Monday, February 15, 2010

House of God, House of Dog

There are around 10,000 saints officially recognized by the Catholic Church. That may seem like a lot, but it's actually a very exclusive club. In order to be officially canonized by the Vatican, one must have lived a life of extraordinary virtue and service, and performed at least two miracles (sometimes posthumously). Supernatural acts have always been hard to come by and harder to authenticate, and even then sainthood isn't assured. For instance, in 13th century France, loyal and selfless Guinefort of Lyon was said to have healed infants after his death. His village swore by his holiness. The Church condemned this practice as demon-worship and superstition.

Problem was, Guinefort was a dog.

As the story goes, Guinefort was a greyhound owned by a local knight with a newborn son. When the knight left to go hunting, the dog was left to watch over the baby. While it may have been a more sensible idea to have a neighbor do this, it speaks to level of trust between master and dog. One day, after returning from the forest, the knight was horrified to find his son missing and Guinefort soaked in blood. Thinking that the dog had eaten his child, the knight hacked Guinefort to pieces. This proved to be a tragic error, as once the knight had finished he heard the cries of his son from beneath an overturned crib. The child was unharmed and nearby the knight discovered the body of a viper. Guinefort had killed the snake to protect the baby and was rewarded for his heroism with death.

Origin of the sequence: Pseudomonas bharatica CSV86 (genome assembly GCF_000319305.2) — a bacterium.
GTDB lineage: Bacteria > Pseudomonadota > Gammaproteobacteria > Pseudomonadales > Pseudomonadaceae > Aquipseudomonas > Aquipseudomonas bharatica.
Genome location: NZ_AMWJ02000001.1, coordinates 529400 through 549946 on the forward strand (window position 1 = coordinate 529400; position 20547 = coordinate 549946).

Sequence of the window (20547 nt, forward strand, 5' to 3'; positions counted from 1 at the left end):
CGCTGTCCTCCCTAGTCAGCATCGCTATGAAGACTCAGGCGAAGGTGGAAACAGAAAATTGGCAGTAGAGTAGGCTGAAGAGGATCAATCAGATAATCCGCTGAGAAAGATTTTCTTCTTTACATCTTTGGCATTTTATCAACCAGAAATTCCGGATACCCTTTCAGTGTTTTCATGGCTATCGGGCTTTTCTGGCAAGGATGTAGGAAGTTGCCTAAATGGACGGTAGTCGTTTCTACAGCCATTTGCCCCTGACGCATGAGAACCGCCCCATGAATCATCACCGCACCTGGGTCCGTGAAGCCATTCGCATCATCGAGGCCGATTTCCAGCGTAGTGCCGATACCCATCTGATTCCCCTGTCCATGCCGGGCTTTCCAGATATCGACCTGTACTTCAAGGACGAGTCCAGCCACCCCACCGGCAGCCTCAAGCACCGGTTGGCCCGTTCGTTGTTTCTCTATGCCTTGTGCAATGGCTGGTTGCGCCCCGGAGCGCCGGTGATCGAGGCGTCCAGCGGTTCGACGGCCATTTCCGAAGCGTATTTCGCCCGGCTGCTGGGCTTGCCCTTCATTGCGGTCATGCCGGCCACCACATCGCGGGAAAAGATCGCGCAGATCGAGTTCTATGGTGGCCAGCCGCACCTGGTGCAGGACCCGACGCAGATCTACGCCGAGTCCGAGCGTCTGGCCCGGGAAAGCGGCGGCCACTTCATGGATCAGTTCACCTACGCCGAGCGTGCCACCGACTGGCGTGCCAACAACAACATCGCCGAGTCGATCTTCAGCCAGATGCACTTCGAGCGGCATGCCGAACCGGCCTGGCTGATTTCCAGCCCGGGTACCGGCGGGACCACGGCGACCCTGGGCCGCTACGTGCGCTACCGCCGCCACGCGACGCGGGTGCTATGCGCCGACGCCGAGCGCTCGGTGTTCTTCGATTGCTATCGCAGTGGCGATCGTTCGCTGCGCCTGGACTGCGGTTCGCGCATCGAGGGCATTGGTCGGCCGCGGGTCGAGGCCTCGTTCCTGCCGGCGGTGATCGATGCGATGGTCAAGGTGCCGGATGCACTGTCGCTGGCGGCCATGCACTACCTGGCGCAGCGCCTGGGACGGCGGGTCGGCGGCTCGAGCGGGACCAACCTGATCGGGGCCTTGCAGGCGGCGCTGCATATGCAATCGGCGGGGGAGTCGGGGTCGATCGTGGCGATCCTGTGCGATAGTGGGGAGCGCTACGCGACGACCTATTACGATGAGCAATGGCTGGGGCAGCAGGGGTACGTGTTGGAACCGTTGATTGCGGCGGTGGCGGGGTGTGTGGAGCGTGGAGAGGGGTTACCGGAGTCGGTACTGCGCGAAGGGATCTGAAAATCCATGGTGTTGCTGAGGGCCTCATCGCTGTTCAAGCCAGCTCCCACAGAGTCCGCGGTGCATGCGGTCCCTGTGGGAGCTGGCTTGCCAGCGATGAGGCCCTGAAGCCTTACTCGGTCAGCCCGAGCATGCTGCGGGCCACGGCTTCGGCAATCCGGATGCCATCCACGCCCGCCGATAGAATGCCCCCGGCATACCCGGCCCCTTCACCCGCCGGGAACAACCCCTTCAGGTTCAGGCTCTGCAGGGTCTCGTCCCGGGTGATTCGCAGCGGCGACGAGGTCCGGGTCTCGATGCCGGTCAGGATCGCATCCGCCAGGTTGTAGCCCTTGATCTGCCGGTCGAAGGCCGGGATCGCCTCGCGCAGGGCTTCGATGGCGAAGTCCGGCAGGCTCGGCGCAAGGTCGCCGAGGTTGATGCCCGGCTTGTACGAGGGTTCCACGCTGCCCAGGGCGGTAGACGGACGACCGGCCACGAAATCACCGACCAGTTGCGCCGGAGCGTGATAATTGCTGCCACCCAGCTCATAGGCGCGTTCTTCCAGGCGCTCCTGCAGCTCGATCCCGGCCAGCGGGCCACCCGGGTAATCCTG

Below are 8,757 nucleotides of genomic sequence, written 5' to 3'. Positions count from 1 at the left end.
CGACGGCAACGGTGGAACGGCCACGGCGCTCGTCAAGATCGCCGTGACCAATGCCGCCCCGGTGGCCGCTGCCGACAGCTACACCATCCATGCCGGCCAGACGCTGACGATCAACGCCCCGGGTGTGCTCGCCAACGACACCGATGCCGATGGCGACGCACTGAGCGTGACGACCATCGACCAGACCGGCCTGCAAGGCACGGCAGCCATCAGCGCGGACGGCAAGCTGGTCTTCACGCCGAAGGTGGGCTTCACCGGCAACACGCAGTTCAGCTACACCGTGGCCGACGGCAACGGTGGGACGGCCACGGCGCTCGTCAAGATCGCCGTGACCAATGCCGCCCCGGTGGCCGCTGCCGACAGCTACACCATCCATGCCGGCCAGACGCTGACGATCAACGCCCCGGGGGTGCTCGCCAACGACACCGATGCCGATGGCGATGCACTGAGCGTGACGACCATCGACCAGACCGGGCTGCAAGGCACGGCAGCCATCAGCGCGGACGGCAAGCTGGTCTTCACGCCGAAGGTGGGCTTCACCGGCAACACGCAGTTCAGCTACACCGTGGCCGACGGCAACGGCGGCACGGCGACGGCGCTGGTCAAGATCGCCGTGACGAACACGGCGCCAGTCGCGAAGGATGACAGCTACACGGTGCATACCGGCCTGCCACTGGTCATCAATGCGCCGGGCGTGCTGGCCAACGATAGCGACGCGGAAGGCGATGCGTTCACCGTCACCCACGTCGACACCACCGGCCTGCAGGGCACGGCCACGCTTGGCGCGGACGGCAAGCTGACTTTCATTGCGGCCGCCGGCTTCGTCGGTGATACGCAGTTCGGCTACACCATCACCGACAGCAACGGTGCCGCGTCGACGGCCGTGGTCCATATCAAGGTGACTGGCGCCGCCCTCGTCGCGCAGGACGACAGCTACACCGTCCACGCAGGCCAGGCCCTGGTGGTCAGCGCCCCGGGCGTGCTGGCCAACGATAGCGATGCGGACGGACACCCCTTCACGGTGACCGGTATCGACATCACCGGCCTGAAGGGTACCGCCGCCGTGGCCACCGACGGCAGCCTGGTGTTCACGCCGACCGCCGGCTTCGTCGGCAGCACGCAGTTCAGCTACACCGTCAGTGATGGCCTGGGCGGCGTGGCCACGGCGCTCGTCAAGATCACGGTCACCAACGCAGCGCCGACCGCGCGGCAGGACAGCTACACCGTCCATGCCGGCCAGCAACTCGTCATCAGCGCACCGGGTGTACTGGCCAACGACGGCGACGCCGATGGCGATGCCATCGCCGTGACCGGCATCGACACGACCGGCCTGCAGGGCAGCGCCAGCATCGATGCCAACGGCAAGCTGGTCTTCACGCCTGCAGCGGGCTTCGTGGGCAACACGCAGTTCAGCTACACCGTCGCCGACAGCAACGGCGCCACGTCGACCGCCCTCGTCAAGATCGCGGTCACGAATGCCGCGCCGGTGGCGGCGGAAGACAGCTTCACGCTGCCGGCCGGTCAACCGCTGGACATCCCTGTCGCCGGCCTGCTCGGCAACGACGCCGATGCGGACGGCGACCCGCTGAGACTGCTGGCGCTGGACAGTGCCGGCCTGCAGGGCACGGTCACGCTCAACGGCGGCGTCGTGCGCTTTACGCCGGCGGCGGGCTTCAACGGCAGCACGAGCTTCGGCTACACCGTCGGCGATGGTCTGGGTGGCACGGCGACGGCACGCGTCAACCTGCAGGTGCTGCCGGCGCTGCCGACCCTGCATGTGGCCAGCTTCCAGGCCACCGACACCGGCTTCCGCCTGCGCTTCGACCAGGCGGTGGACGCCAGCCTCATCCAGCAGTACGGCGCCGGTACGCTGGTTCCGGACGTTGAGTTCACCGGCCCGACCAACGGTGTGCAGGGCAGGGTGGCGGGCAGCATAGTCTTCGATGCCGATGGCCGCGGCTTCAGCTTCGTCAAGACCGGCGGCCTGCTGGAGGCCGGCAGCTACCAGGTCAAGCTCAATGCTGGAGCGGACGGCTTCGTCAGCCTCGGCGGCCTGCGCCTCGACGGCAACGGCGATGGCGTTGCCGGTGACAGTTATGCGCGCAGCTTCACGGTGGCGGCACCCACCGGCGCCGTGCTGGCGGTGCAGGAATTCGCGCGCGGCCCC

Mourning the loss of his dog, the knight threw the body down a well and planted trees in Guinefort's honor. Soon news of this brave animal reached the village, and the commoners arrived to pay tribute. Some brought their children to be blessed, and Guinefort was ultimately venerated as a community saint; his watery grave rebuilt into a shrine. 13th century scholar Stephen of Bourbon wrote of Guinefort and his worshippers in disparaging terms, alluding to sacrifice and unholy pacts. After this bit of bad press, the Church prohibited Guinefort idolatry, and yet the cult endured as late as the 1930's before dying out.

Would you like to know more?
-Read Stephen of Bourbon's original account of Saint Guinefort


  1. Say Guinefort, what's on the outside of the monument your master planted for you?

    Guinefort: Bark!

    Say Guinefort, how would you say that bark feels?

    Guinefort: Ruff!

    Say Guinefort, if you could back and do it all over again, what would you do differently?

    Guinefort: Bark!

  2. So wait - to honor his heroic dog, the dog that he unjustly murdered, he chucked it down a well?

    This knight strikes me as the kind of guy who would thank you for a free cup of coffee by stabbing you through the gut.